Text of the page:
Q: I think I get it. What does your radiator display?
We have a number of modules, and the display rotates between different modules. Firstly it shows the always shows the status of different builds, both trunk and release builds.
It also displays:
- a live view of the guardian.co.uk front page,
- a list of what software build version is deployed to which QA environment
- a ‘message of the day’ pulled from a Wiki page that anyone can edit
- a graph of build duration from CruiseControl for the last few days
- current status of our live servers
- a log of the last 5 things said in our project IRC room.
Q: So how did you go about writing this radiator?
Firstly Julian, one of our ThoughtWorkers at the time, wrote a spike. For those of you unfamiliar with XP lingo, that is an ugly hacked together proof of concept (Julian’s words, not mine!)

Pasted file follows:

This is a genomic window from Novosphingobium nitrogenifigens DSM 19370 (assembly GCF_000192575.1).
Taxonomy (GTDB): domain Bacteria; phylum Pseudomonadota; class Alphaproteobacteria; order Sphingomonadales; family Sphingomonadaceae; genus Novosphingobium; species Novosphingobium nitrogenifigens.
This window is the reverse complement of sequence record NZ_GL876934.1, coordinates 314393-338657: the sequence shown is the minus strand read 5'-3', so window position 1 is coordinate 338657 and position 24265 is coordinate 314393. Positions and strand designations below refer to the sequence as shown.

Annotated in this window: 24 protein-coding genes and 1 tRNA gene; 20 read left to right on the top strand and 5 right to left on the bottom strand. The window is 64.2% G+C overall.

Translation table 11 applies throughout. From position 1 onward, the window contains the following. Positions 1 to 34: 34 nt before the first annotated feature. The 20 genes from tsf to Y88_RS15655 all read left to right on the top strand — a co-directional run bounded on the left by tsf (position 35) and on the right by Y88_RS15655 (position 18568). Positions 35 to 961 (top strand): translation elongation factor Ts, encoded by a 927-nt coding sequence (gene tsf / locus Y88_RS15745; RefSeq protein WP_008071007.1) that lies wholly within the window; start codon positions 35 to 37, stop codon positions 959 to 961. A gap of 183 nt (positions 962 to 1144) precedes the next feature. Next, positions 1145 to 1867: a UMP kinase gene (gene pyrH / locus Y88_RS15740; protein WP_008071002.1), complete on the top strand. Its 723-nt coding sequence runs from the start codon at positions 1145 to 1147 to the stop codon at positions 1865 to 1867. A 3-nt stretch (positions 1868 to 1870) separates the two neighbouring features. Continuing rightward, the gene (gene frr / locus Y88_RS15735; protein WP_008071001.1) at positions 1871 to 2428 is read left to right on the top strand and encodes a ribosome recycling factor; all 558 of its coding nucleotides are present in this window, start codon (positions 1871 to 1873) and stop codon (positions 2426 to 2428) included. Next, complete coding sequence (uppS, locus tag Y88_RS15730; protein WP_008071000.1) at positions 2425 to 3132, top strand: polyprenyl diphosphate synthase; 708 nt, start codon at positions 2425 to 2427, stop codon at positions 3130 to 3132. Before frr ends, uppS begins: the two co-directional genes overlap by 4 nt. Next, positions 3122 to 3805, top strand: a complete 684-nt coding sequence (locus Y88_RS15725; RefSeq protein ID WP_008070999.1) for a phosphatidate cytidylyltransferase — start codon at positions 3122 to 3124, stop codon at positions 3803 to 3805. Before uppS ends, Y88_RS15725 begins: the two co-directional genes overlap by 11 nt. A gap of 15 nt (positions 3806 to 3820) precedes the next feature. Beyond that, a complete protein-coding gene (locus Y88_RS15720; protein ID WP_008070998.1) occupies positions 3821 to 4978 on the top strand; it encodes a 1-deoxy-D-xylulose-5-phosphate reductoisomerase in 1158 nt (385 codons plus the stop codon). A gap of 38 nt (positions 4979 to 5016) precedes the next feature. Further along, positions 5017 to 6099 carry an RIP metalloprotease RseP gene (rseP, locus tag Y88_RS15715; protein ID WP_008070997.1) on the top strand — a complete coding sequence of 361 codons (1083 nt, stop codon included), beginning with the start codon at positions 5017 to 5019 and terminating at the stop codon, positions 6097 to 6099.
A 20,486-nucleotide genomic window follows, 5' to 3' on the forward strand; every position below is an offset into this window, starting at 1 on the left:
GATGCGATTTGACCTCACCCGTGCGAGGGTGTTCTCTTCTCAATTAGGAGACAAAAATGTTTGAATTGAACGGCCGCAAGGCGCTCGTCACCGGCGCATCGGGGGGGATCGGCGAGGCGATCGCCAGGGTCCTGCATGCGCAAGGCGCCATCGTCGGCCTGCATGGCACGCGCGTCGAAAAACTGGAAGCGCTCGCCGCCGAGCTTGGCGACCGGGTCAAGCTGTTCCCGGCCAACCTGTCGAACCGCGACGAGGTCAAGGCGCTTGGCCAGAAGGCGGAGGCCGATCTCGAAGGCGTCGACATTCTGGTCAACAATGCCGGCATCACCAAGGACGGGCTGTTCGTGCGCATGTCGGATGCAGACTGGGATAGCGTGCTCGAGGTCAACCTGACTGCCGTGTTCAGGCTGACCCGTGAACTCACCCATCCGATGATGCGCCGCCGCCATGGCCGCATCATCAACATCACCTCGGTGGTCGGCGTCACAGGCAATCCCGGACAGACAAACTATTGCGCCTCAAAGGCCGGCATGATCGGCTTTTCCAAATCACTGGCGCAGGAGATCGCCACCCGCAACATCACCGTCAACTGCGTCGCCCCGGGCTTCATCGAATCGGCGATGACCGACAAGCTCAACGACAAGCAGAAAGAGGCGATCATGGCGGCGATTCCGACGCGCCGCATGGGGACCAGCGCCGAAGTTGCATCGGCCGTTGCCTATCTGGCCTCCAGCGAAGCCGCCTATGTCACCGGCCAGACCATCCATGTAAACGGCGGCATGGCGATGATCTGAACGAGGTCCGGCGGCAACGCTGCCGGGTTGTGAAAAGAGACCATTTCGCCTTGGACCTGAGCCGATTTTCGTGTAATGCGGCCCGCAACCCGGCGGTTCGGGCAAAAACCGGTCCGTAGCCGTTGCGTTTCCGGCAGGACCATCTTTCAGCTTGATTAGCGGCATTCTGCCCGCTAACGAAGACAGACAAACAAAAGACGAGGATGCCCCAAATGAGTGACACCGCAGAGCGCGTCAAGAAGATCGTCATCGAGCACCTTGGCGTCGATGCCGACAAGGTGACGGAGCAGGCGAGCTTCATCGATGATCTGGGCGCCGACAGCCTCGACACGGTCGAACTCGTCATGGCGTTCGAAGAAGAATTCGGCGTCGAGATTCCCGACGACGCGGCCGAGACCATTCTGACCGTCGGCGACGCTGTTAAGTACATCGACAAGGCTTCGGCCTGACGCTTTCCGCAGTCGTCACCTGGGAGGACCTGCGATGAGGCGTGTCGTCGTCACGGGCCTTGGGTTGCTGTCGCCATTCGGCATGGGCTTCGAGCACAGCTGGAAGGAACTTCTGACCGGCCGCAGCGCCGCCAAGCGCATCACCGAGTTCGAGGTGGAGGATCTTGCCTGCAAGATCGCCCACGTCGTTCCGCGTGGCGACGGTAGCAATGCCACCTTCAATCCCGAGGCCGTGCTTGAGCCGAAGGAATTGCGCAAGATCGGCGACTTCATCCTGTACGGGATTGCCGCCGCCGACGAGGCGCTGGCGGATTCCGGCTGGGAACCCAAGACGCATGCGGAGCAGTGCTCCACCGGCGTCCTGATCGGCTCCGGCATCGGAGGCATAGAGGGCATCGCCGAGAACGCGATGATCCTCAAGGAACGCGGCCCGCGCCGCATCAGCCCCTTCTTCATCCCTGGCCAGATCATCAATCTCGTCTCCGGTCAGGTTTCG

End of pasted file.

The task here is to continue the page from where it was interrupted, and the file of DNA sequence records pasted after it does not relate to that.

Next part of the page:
Once the concept was approved we scheduled a pair from our project to develop the code. We spoke with the product owners. For a radiator, the product owners were the lead business analyst, the technical architect and the team leads. We got ideas from each stakeholder as to what they wished could be shown if we had an infinite amount of time. We then got all the stakeholders to agree a priority order for the tasks.